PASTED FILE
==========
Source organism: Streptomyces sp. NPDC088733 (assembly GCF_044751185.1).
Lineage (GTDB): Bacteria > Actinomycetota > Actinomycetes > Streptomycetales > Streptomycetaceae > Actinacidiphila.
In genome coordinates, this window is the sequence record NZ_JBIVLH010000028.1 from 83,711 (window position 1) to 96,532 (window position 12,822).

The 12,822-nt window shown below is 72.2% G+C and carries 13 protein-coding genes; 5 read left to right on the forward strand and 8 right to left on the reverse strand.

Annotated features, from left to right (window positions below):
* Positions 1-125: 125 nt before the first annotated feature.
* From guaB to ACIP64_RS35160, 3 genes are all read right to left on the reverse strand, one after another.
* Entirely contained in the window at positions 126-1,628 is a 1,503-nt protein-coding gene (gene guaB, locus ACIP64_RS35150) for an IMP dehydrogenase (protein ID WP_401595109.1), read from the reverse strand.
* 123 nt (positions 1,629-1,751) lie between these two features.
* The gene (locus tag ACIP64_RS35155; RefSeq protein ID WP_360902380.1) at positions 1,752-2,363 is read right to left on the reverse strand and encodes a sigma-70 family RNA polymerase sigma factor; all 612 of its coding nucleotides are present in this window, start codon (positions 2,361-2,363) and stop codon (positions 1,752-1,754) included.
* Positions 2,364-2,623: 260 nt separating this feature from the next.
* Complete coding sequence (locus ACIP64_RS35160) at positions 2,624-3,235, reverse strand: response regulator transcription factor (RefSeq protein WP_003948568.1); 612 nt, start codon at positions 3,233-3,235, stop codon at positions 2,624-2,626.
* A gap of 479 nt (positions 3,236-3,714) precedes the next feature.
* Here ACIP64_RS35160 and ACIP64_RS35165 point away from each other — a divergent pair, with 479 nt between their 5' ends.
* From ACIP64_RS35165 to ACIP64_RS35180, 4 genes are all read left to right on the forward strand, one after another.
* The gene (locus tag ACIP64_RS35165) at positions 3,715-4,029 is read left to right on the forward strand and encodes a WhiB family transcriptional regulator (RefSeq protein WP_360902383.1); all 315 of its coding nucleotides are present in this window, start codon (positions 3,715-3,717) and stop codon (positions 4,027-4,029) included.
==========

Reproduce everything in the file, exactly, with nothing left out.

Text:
Source organism: Streptomyces sp. NPDC088733 (assembly GCF_044751185.1).
Lineage (GTDB): Bacteria > Actinomycetota > Actinomycetes > Streptomycetales > Streptomycetaceae > Actinacidiphila.
In genome coordinates, this window is the sequence record NZ_JBIVLH010000028.1 from 83,711 (window position 1) to 96,532 (window position 12,822).

The 12,822-nt window shown below is 72.2% G+C and carries 13 protein-coding genes; 5 read left to right on the forward strand and 8 right to left on the reverse strand.

Annotated features, from left to right (window positions below):
* Positions 1-125: 125 nt before the first annotated feature.
* From guaB to ACIP64_RS35160, 3 genes are all read right to left on the reverse strand, one after another.
* Entirely contained in the window at positions 126-1,628 is a 1,503-nt protein-coding gene (gene guaB, locus ACIP64_RS35150) for an IMP dehydrogenase (protein ID WP_401595109.1), read from the reverse strand.
* 123 nt (positions 1,629-1,751) lie between these two features.
* The gene (locus tag ACIP64_RS35155; RefSeq protein ID WP_360902380.1) at positions 1,752-2,363 is read right to left on the reverse strand and encodes a sigma-70 family RNA polymerase sigma factor; all 612 of its coding nucleotides are present in this window, start codon (positions 2,361-2,363) and stop codon (positions 1,752-1,754) included.
* Positions 2,364-2,623: 260 nt separating this feature from the next.
* Complete coding sequence (locus ACIP64_RS35160) at positions 2,624-3,235, reverse strand: response regulator transcription factor (RefSeq protein WP_003948568.1); 612 nt, start codon at positions 3,233-3,235, stop codon at positions 2,624-2,626.
* A gap of 479 nt (positions 3,236-3,714) precedes the next feature.
* Here ACIP64_RS35160 and ACIP64_RS35165 point away from each other — a divergent pair, with 479 nt between their 5' ends.
* From ACIP64_RS35165 to ACIP64_RS35180, 4 genes are all read left to right on the forward strand, one after another.
* The gene (locus tag ACIP64_RS35165) at positions 3,715-4,029 is read left to right on the forward strand and encodes a WhiB family transcriptional regulator (RefSeq protein WP_360902383.1); all 315 of its coding nucleotides are present in this window, start codon (positions 3,715-3,717) and stop codon (positions 4,027-4,029) included.